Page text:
“It doesn’t take much in terms of grass not being cut, dog fouling, litter and graffiti before a greenspace becomes a no-go area, somewhere that you don’t want to spend time or let your children play,” she added.
While friends of parks groups were stepping in to fill the gap left by council funding and staff cuts, she said more investment was urgently needed.
“Cuts to parks budgets and staff are ultimately a false economy,” she said. “There is a large and growing body of research which shows the positive impact that greenspace has on our quality of life and particularly on health and wellbeing.”
Unions also called for better protections for both local authority staff and services. In May they rejected a two per cent pay offer from the Convention of Scottish Local Authorities (COSLA).
COSLA has now agreed to a five per cent increase – but only if the Scottish Government increase its settlement.
Wendy Dunsmore, Unite industrial officer, said every council had experienced real cuts since the 2008 financial crash.
“There is no surplus in any of the services,” she added. “Now councils will need to consider cutting services which means less support in communities and less workers supporting those communities.
“Job losses brings great risk of an inferior service – to the worker, the council and therefore the communities who rely on the service.”
Tracey Dalling, Unison Scottish secretary, also warned that worse was to come due to the most recent local government settlement.
“Scottish government proposals to cut public services will have catastrophic consequences for communities across Scotland,” she said.
“It is foolish to tackle a cost-of-living crisis by undermining public services. Cuts will cause more unmet need, vital services will decline and the quality of everyone’s life will go down.”
Labour councillor and City of Edinburgh deputy leader Mandy Watt, agreed cuts to services could be necessary without additional Scottish Government funding: “It’s disappointing that there has already been a drop in staffing in some of Edinburgh’s neighbourhood services,” she said.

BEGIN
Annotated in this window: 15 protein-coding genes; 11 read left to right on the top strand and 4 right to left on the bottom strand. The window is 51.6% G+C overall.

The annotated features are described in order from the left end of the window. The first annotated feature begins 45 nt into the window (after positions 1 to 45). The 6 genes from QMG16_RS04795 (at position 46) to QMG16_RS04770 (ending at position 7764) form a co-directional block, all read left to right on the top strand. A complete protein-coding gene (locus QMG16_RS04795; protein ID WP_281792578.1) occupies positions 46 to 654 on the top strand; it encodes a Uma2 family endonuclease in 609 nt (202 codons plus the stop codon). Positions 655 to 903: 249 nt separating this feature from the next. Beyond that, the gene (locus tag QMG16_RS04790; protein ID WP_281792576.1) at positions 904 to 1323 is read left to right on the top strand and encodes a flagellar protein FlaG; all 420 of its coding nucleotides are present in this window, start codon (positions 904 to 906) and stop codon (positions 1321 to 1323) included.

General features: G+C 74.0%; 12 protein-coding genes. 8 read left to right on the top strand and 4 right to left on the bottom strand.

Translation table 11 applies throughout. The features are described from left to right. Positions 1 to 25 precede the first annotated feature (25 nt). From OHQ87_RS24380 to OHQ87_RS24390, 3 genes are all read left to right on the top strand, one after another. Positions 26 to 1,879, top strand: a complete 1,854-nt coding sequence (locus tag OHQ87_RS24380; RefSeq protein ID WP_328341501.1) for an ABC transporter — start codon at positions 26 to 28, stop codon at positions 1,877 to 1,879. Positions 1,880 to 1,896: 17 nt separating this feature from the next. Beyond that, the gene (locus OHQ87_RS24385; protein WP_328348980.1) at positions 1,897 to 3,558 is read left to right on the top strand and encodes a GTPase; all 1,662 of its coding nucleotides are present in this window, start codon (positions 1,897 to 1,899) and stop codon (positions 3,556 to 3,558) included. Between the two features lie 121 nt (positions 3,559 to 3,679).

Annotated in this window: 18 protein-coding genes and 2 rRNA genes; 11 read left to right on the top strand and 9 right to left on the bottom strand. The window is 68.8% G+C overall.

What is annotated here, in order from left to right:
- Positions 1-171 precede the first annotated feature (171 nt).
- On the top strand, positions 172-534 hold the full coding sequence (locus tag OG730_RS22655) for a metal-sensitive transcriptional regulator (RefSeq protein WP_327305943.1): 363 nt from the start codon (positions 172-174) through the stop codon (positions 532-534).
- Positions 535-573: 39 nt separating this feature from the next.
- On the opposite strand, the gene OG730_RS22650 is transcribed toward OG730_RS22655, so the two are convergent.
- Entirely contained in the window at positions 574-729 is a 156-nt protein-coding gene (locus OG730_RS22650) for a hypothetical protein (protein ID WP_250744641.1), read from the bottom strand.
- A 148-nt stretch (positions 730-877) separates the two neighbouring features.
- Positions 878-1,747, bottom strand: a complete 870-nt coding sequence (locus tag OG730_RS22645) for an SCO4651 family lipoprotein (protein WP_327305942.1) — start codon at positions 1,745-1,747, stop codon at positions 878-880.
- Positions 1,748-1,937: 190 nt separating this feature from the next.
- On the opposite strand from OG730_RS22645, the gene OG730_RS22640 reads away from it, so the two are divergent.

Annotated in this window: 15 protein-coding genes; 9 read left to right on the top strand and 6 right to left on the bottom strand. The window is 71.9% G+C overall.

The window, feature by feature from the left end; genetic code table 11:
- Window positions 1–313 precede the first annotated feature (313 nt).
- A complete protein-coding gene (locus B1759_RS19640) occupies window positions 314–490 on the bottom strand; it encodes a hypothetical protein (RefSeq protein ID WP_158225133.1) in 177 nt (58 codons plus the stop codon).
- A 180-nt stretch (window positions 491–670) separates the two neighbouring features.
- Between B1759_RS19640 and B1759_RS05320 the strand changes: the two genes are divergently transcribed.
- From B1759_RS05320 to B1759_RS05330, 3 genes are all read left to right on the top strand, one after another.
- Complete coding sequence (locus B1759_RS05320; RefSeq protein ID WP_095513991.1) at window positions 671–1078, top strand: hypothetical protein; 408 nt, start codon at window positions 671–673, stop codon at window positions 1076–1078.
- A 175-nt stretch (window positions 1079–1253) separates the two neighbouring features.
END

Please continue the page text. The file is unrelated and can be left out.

“The £63m cut in funding from the Scottish Government that’s projected for Edinburgh in the coming year makes future prospects bleak for many services.
“If the Scottish Government doesn’t change its position on funding for local councils, proposals will be made to cut funding for neighbourhood services.
“We’ve seen this in the past in Edinburgh, with proposals to cut library opening hours and increase the charges to leisure centres. We managed to avoid doing that in the past but these huge funding cuts mean we are having to fight to save our services again.”
A spokesperson for Glasgow City Council added: “Like every other sector of society, Covid affected our workforce and measures intended to limit the spread of the virus restricted how we could operate.
“However, our plan to support the recovery from the pandemic is beginning to deliver improvements to the city’s environment.”
A spokesperson for Glasgow Life said: “In common with a number of sport and leisure providers around the country, we are experiencing some difficulty in filling available positions, particularly for specialist workers with specific qualifications, such as swimming instructors and lifeguards.”
Fife Council did not respond to requests for comment.
A Scottish Government spokesperson said it was “the responsibility of individual councils to manage their own budgets and to allocate the total financial resources available to them on the basis of local needs and priorities”.“The overall local government funding package of almost £12.7 billion provides a cash increase of more than £1 billion or a real terms increase of £731.4 million,” the spokesperson added.
Are Councils Working? is an investigation by The Ferret, co-published with The Herald, exploring local issues, services, communities and more.
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Illustration by David Peter Kerr.